A recent article published in Life Health Pro put the spotlight on a South Carolina case that involved the cancellation of a life insurance policy for non-payment of premiums, otherwise known as a lapsed policy case. I highlight it here because it is something that I frequently come across as a life insurance attorney.
Although the beneficiary lost the case, there are instances where she can prevail if the facts are on her side and a smart, knowledgeable attorney works hard to develop available arguments.
The facts of the case, venued in a South Carolina federal court, were sympathetic to the beneficiary. Her husband, the insured, had been diagnosed with Parkson’s Disease and dementia in the time frame when the premium payment was due, was hospitalized and died about six months later. Further, just before he died, his widow called the insurer to ask if she could pay any missed premium payments, but was told that the insured would have to contact the company to reinstate the policy (which he lacked the capacity to do) or he would have to authorize her to communicate with it (which he also was incapable of doing).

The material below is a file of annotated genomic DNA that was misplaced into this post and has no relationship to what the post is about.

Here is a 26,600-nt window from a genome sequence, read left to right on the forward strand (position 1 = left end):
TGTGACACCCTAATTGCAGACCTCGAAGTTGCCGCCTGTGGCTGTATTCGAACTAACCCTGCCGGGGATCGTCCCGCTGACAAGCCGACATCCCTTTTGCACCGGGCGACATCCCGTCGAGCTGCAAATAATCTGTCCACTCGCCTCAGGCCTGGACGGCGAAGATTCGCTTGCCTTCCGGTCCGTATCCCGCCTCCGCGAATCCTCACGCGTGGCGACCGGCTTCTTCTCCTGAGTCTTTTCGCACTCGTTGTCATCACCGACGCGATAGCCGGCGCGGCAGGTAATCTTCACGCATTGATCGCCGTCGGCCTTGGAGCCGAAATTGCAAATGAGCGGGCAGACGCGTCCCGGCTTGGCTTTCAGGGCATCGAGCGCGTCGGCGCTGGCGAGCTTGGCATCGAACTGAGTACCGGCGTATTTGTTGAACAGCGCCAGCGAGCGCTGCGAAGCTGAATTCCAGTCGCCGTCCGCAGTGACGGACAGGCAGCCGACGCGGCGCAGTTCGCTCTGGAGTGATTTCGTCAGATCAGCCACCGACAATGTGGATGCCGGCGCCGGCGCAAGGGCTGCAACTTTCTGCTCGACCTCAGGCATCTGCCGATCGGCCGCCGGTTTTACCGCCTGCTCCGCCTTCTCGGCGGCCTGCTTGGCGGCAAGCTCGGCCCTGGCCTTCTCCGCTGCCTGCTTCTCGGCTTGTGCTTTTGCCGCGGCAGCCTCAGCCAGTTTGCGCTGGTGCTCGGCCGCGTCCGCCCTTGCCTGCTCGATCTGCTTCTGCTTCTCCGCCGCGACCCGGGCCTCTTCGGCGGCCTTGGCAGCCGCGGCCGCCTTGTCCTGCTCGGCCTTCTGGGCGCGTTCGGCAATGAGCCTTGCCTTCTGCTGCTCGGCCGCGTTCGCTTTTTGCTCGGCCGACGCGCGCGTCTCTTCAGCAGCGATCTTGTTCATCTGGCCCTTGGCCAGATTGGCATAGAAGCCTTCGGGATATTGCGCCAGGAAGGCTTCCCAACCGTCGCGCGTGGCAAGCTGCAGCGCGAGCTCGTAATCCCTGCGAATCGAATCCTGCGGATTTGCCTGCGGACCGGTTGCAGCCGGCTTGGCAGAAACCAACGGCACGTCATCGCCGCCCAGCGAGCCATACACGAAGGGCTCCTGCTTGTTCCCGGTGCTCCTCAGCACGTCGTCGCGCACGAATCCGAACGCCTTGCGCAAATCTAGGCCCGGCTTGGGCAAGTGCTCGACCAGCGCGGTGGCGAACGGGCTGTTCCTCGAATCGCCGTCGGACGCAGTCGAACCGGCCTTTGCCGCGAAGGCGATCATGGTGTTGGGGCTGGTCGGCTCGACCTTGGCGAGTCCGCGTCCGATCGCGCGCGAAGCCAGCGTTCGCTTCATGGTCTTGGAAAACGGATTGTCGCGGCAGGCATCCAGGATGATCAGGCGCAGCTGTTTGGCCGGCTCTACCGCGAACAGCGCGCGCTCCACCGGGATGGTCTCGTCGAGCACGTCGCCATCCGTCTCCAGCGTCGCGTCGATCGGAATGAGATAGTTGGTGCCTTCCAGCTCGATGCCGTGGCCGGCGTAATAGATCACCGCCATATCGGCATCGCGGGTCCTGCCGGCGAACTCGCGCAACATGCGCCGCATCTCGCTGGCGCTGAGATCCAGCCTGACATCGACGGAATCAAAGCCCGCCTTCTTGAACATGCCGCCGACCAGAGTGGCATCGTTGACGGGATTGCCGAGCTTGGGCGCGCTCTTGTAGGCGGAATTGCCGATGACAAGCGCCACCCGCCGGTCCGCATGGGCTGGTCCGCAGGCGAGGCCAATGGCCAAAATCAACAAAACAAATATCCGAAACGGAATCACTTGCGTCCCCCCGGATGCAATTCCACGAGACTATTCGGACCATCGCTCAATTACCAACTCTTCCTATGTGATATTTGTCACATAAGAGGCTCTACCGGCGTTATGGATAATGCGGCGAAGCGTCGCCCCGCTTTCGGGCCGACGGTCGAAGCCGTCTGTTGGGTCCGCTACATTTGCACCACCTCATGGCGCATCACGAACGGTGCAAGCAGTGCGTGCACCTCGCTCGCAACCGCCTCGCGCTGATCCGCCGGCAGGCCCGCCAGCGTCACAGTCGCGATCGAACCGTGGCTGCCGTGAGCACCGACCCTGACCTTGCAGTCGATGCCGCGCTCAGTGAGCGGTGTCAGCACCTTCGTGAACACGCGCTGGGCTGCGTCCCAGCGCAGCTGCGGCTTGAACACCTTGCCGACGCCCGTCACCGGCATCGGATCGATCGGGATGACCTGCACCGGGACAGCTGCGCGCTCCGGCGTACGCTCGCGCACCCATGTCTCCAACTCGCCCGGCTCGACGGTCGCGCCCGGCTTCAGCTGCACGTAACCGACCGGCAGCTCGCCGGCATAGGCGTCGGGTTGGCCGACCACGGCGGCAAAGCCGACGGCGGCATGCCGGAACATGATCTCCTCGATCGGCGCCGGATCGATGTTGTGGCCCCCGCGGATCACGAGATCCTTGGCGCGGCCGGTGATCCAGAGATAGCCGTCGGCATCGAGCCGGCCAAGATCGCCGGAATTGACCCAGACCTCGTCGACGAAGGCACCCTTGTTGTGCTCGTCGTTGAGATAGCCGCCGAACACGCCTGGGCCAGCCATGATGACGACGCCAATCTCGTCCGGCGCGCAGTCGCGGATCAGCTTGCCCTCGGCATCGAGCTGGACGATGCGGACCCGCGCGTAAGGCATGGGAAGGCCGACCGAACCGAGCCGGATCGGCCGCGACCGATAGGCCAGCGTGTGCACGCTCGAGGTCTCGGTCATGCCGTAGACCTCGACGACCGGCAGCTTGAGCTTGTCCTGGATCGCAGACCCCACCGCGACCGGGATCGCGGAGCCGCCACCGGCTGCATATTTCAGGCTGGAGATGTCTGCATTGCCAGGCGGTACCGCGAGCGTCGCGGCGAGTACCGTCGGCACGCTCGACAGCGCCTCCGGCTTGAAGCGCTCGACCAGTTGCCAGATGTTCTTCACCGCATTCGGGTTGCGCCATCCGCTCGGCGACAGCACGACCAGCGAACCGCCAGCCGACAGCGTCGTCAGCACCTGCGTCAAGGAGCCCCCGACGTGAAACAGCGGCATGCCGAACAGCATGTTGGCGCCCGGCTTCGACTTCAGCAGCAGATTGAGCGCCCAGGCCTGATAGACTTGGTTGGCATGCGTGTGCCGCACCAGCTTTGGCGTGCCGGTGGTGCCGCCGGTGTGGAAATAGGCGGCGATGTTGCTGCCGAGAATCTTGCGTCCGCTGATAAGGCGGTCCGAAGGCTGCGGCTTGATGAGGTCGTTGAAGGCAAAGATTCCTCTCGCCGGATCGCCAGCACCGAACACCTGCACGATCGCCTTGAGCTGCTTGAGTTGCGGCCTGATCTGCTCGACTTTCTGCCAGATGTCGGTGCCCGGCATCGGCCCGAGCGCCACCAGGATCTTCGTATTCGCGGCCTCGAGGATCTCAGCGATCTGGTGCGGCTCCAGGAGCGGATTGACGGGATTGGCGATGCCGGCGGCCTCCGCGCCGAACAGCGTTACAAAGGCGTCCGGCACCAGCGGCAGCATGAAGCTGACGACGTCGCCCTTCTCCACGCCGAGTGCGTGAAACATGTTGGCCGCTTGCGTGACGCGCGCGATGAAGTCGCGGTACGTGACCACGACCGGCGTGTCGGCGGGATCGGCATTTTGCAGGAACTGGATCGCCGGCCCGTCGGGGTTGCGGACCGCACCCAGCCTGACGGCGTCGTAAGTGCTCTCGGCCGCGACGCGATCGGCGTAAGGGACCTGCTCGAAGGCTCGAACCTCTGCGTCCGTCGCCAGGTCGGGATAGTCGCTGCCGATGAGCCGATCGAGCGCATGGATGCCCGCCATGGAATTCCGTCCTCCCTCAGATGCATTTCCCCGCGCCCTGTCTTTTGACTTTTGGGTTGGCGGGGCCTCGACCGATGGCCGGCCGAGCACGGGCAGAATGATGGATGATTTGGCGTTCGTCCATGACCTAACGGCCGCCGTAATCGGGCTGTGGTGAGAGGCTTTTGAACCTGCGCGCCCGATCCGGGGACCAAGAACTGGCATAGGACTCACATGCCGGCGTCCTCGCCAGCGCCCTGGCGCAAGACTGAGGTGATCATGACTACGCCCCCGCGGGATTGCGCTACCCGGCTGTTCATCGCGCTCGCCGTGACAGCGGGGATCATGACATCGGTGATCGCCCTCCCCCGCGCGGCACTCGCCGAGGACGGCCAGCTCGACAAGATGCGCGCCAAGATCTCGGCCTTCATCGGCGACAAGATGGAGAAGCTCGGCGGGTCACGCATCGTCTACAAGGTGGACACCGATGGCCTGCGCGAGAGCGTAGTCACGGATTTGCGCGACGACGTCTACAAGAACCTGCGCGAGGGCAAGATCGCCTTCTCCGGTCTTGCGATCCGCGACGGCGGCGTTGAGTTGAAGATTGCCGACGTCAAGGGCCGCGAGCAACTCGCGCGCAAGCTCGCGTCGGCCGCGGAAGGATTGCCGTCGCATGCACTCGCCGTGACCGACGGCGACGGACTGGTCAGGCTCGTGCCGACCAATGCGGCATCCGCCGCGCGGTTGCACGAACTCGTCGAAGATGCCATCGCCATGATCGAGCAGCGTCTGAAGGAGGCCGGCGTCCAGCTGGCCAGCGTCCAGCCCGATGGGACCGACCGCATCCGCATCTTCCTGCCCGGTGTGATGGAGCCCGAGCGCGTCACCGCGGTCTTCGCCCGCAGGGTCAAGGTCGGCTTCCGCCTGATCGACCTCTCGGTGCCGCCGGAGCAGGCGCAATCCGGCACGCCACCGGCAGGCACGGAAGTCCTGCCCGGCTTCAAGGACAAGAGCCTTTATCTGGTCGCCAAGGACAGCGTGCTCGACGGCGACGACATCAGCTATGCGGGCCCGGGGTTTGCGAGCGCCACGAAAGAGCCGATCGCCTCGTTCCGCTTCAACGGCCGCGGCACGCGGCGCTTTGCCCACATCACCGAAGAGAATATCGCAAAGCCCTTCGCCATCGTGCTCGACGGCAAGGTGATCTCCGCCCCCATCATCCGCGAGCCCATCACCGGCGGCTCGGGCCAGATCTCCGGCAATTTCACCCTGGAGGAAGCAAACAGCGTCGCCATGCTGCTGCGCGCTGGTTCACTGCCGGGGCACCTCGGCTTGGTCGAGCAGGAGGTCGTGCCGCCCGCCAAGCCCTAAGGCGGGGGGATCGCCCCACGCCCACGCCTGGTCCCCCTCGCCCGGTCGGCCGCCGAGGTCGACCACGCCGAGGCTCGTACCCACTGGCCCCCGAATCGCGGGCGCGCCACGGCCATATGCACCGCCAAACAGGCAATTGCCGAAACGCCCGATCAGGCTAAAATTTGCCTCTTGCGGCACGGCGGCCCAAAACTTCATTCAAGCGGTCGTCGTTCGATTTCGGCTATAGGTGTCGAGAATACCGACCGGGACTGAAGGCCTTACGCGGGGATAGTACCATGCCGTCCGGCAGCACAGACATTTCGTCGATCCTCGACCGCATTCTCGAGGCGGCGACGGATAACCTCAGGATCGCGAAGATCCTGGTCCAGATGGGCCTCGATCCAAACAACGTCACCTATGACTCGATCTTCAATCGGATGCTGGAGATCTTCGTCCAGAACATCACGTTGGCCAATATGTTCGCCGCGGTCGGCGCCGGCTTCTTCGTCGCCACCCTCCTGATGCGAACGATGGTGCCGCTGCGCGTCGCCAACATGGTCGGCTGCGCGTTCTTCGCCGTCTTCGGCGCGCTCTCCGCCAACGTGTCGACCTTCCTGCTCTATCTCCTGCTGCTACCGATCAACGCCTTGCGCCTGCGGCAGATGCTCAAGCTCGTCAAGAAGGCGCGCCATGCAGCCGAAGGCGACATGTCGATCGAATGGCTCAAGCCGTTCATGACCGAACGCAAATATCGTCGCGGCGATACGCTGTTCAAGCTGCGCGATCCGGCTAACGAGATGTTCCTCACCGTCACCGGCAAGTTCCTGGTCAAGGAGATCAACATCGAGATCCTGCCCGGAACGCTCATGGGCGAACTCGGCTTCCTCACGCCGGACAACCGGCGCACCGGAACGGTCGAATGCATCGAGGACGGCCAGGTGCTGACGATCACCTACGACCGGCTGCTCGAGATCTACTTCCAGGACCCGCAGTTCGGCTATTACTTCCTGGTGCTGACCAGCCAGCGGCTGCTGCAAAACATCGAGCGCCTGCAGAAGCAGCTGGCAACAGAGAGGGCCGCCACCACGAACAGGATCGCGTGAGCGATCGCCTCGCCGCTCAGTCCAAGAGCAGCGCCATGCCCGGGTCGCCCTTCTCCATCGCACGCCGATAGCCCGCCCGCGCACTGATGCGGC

The court ruled that, despite the widow’s contention that proper cancellation notices had not been sent, the policy was no longer in effect on the date of death. South Carolina law does not contain requirements for the termination of life insurance policies for non-payment of premiums and the policy did not impose any special requirements.
The court also held that because the insurer had previously accepted 22 premium payments during the grace period (a short period of time after the premium due date during which an insurer will still provide coverage if a premium payment is made) did not mean that it had waived its right to terminate the policy in this case, because the grace period had expired.On the 22 prior occasions, the payment was made during the grace period, but again, in this case, it had expired. Thus, according to the court, the previous course of conduct did not create a reasonable expectation that premium payments would be accepted after the grace period expired.
In my experience, it is frequently the case that life insurance companies will accept late premium payments when it suits their financial interest to do so, such as early in the life of the policy, even when the grace period has expired. But when the insured is of advancing age, and of course when the insured dies, they will suddenly tighten up their standards for timely payments.
This waiver argument was rightly made by the widow’s attorney, but unfortunately it did not prevail.
Finally, the court rejected the argument that because the widow had contacted the insurance company to try to make payment, the policy should not have terminated. This is particularly tough to swallow, because this was not a simple case of non-payment, but rather, the widow was trying to salvage the policy. Under equitable principles and basic fairness, I think the policy should have been honored.